A little background: I recently met up with a few members of San Diego Sketchcrawlers group for a nice morning at Balboa Park. It was wonderful to meet new friends Rachel and Lydia and re-connect with Stephen, who I've met a few times in relation to stamping, journaling and bookmaking. They were so welcoming and enthusiastic it was impossible to resist the enthusiasm. The day was April 1, 2011. They all had little giftees for everyone so I felt rather silly, though I'm trying to think of it as a birthday of sorts, since I got stuff and didn't give any. The birthday of the return of my art life, or something grandiose like that, so I don't feel so lame; all I had to share were pumpkin seeds, which were declined graciously. Lydia made a great video of the morning. I'm fairly new to sketching, so all of their sketchbooks were amazing to me. Lydia even made two great sketches, and she came late, too! But I guess for a newbie, my tree isn't so bad.
Anyway, they talked about a lot of different things, and some of it really struck a chord with me. Particularly Noah Scalin's books Skulls and 365: A Daily Creativity Journal. Rachel brought her copy of 365 to show us. After visiting the websites Skull a Day and 365: Make Something Every Day, I got inspired to do something myself, as I feel the need to have a little more self-discipline in my life. (I seriously need a LOT of it, but I'm starting with a little and hoping it grows.) I actually bought the Skulls book a few years ago and found it fascinating, but had forgotten since then that he had made one a day, which is marvelous and amazing. On his 365 website, he posts info about people taking up the 365 challenge to make something every day, and it's fascinating to see what people are doing every day: making a book a day, taking a nature photo, daily turtles, snails, and scissors, a daily kindness, a daily thank you, and so many more. It's extremely inspiring.
I decided to make an ATC every day. I have not set any limits on style, theme, media or anything like that, mainly because then I would have to make a decision, which would encourage procrastination.
The first thing I did was carve a stamp for the back of the ATCs. Then I cut a bunch of ATCs and stamped them. I found some packs of pre-cut ATCs in watercolor paper and acrylic paper and stamped them too. So I have a lot of blank ones to use, I think at least 4 months worth.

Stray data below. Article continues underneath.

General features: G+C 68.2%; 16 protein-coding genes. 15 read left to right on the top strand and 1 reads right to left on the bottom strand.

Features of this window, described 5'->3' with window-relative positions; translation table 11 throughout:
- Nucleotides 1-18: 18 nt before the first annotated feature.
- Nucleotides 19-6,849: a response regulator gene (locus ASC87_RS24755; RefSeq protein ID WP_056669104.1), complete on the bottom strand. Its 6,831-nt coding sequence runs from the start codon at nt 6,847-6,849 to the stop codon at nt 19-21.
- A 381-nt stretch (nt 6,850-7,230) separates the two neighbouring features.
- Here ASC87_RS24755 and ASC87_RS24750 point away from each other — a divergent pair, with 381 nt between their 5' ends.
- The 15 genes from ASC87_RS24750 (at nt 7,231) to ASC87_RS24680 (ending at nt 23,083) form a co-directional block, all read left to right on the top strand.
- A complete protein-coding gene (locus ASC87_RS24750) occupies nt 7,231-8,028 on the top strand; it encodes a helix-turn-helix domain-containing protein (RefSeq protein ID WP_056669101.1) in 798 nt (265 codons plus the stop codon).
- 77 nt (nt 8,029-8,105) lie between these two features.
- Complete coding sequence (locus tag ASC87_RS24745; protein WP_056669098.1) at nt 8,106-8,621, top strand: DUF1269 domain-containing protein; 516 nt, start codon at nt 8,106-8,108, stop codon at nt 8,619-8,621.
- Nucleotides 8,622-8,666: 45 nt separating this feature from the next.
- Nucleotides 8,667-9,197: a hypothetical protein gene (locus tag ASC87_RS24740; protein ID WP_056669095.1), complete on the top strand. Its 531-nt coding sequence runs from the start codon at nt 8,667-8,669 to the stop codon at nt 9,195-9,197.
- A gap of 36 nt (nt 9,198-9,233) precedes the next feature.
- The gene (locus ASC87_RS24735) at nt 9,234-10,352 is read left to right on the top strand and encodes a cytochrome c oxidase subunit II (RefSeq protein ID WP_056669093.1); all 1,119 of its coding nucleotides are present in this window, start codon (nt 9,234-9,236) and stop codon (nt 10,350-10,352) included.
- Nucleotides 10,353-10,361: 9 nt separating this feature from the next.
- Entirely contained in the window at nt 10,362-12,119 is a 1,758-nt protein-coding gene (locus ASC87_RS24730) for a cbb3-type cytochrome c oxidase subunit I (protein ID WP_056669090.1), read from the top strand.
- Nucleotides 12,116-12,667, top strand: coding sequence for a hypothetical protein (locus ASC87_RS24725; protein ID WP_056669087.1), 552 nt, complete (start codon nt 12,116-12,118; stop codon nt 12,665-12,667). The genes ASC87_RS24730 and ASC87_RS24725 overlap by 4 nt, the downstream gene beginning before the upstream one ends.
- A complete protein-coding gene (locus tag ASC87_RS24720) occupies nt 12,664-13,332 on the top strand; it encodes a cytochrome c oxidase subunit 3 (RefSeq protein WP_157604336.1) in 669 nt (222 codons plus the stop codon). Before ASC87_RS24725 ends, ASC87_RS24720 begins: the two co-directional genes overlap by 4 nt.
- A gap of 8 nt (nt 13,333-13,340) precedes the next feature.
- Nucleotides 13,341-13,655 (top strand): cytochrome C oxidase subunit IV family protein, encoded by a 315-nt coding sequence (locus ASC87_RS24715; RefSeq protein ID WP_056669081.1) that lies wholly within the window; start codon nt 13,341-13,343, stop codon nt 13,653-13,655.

Here is my lap desk as I was stamping the cards. I started this blog as a challenge to myself - being accountable for an ATC every day will definitely be a motivator to finish.
A little more background: I have to give credit to Traci Bunkers, whose daily carving and sketching and journaling have also been inspiring. I am in awe. I almost started a carving a day, but not yet (was too lazy/forgetful to go get a bunch of cheap erasers). She sells Henna stencils in her Etsy shop; I got a few recently and am looking forward to trying them out.
I recently started doing Zentangle®, and love it! You can see a few of mine on Flickr here. Jennifer Van Pelt, owner of the Stamp Addict, has started a Zentangle® club that meets twice a month, and is teaching Zentangle® classes, and is very helpful and encouraging. I find it very meditative and I love the results, too. I expect a lot of the ATCs will be Zentangle® doodles, or contain some doodling, especially at the beginning.
Kelly Kilmer is a Southern California artist and teacher, and journals constantly. Her creative output amazes me. She is also a good resource for info on supplies, places to spend one's limited art supply budget, and inspiration.
OK, I just realized this is starting to sound like an awards acceptance speech. Sheesh! I guess I've been trying to figure out what exactly has been the trigger for my recent surge of motivation and enthusiasm to create. Maybe as the ATCs pile up, it will become more clear...